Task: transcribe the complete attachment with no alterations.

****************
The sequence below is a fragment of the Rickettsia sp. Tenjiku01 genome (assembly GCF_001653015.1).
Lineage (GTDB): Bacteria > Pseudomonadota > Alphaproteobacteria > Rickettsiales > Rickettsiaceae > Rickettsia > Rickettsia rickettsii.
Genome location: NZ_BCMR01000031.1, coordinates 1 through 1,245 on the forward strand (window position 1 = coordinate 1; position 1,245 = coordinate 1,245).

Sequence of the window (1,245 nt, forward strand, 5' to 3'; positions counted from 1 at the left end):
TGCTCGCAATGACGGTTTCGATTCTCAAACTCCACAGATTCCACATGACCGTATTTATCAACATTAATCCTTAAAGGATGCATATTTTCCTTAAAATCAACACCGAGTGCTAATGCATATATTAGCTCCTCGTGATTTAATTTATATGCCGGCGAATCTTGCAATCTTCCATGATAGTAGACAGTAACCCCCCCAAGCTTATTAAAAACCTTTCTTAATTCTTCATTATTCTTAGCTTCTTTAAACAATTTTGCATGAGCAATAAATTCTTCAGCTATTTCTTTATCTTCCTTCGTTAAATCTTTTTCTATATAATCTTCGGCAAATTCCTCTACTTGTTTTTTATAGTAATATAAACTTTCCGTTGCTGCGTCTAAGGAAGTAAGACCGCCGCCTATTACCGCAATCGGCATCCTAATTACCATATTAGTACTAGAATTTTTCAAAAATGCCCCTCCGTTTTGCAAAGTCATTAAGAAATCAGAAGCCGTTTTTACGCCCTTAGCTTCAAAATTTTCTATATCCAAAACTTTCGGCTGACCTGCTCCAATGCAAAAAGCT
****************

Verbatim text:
The sequence below is a fragment of the Rickettsia sp. Tenjiku01 genome (assembly GCF_001653015.1).
Lineage (GTDB): Bacteria > Pseudomonadota > Alphaproteobacteria > Rickettsiales > Rickettsiaceae > Rickettsia > Rickettsia rickettsii.
Genome location: NZ_BCMR01000031.1, coordinates 1 through 1,245 on the forward strand (window position 1 = coordinate 1; position 1,245 = coordinate 1,245).

Sequence of the window (1,245 nt, forward strand, 5' to 3'; positions counted from 1 at the left end):
TGCTCGCAATGACGGTTTCGATTCTCAAACTCCACAGATTCCACATGACCGTATTTATCAACATTAATCCTTAAAGGATGCATATTTTCCTTAAAATCAACACCGAGTGCTAATGCATATATTAGCTCCTCGTGATTTAATTTATATGCCGGCGAATCTTGCAATCTTCCATGATAGTAGACAGTAACCCCCCCAAGCTTATTAAAAACCTTTCTTAATTCTTCATTATTCTTAGCTTCTTTAAACAATTTTGCATGAGCAATAAATTCTTCAGCTATTTCTTTATCTTCCTTCGTTAAATCTTTTTCTATATAATCTTCGGCAAATTCCTCTACTTGTTTTTTATAGTAATATAAACTTTCCGTTGCTGCGTCTAAGGAAGTAAGACCGCCGCCTATTACCGCAATCGGCATCCTAATTACCATATTAGTACTAGAATTTTTCAAAAATGCCCCTCCGTTTTGCAAAGTCATTAAGAAATCAGAAGCCGTTTTTACGCCCTTAGCTTCAAAATTTTCTATATCCAAAACTTTCGGCTGACCTGCTCCAATGCAAAAAGCT